It appears Pinehurst has reverted back to its old ways. For the longest time, village government had little interest in seeking a “happy ending” with the people they purportedly represent. The attitude from the staff and the council was: “This is the way it is. You don’t like it? You can sue us or we’ll sue you.” (It’s so much easier to threaten legal action when it’s being financed by other people’s money.)
A source familiar with current goings-on in village government tells us rookie council member Patrick “Parachute” Pizzella recently advised his colleagues to: “do what you want. Don’t worry about lawsuits.”
That was apparently the attitude in play in early October when Mayor John Strickland and his cabal of snobs on the council used village resources to attack two other council members — Lydia Boesch and Kevin Drum — perceived as “enemies” of the mayor. Drum lost his reelection bid thanks to, in big part, the Strickland-led attack while Boesch was publicly embarrassed.
I knew something was UP, when I saw — a month before the election and a few weeks before the October council meeting — a prominent Strickland supporter boasting on a local Internet message board about how two incumbent village council members would be hit with “ethics violations.”
Well, former councilman Drum has reemerged publicly with a new non-profit group, and a lawsuit targeting the village for alleged violations of transparency rules, regulations, and laws regarding the conduct of government business.
In their complaint, Drum and his group allege that Strickland and two allies, then-council member Judy Davis and current council member Jane Hogeman, carried out Strickland’s scheme against Boesch and Drum with the assistance of the village attorney and village manager. No meeting announcements were made and no minutes were kept — despite the fact that a majority of the council and two senior village staffers participated. The meetings were apparently conducted via email threads that did not include Boesch or Drum. In some cases, according to the Drum complaint, factually inaccurate meeting minutes were drafted after the fact.
The main line of attack on Drum and Boesch was an accusation that they each violated village government “ethics” rules on different occasions. I’ve seen a listing of village ethics rules. They are so vague that they could easily be used to wipe out the entire village council and the entire village bureaucracy.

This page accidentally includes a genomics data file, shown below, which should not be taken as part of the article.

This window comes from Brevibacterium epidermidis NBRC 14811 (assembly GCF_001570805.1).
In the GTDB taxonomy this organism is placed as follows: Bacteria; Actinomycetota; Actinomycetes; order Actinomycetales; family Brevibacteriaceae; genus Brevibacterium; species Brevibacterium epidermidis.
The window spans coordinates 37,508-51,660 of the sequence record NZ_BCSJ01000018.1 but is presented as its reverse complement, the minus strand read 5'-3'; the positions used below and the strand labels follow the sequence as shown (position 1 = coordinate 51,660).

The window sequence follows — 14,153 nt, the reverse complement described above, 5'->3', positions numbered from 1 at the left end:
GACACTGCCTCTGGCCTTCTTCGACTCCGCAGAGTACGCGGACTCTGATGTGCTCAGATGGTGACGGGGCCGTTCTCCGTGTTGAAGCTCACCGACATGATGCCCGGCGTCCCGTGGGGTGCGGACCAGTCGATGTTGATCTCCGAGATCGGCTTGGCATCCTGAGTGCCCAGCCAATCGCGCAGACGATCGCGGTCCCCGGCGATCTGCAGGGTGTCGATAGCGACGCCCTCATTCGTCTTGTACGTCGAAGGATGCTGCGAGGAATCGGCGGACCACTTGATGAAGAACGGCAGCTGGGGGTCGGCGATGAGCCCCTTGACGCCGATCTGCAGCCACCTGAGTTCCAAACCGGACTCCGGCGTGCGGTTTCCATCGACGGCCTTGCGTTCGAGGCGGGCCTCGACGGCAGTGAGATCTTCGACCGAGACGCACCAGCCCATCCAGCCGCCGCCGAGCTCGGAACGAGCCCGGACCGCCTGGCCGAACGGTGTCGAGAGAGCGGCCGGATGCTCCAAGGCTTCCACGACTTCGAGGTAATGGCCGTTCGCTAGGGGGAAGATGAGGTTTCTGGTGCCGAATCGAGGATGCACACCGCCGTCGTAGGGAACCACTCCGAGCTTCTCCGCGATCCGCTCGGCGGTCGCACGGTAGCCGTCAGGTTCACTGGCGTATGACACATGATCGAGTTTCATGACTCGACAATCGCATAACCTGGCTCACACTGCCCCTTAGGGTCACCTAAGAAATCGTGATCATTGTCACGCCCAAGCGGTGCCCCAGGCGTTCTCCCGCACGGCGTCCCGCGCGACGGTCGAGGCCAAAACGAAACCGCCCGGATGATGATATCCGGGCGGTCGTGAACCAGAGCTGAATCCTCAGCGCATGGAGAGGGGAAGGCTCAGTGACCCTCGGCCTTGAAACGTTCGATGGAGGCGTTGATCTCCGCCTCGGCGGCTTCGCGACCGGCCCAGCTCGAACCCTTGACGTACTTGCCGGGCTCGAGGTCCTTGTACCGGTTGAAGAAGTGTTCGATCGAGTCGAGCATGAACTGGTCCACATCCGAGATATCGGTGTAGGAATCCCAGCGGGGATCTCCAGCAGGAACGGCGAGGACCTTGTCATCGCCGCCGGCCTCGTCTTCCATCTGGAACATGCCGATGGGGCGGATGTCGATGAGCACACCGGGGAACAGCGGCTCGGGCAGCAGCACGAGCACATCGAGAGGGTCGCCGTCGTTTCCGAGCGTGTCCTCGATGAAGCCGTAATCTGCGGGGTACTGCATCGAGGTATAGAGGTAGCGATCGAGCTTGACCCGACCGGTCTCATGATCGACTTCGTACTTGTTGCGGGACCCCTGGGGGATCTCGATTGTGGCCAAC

Boesch and Drum were each targeted for violating a rule that said council members have to act like they are representatives of the local government at all times. Drum owned and operated two private businesses outside of his council work. So, that would have been tough for him.
Drum’s legal action appears to catch the mayor telling a lie in an open meeting. On October 12, Strickland ambushed Boesch and Drum with a kangaroo court proceeding that was to end with a censure of each council member for “ethics violations.” Council member Hogeman, a Strickland ally, read a censure resolution against Boesch aloud. In response to a question about whether Hogeman wrote it herself or had help, Strickland argued that Hogeman, a lawyer herself, wrote it. But emails attached to Drum’s legal complaint appear to show that Strickland knew Hogeman had extensive assistance from the village attorney and village manager in drafting the resolution.
Adding to all go this — a source familiar with the whole affair tells us that village government has refused three requests for mediation from Drum and Citizens for Transparent Government. So, it looks like the whole affair will take the much more expensive route to the courtroom. I doubt the council and village government would be so flippant and carefree if they each had to pony up their own cash to finance this travesty.
This is what we get when we vote our un-vetted cocktail party buddies into political power. This is what we get when most of us don’t pay attention to village affairs or even vote in municipal elections.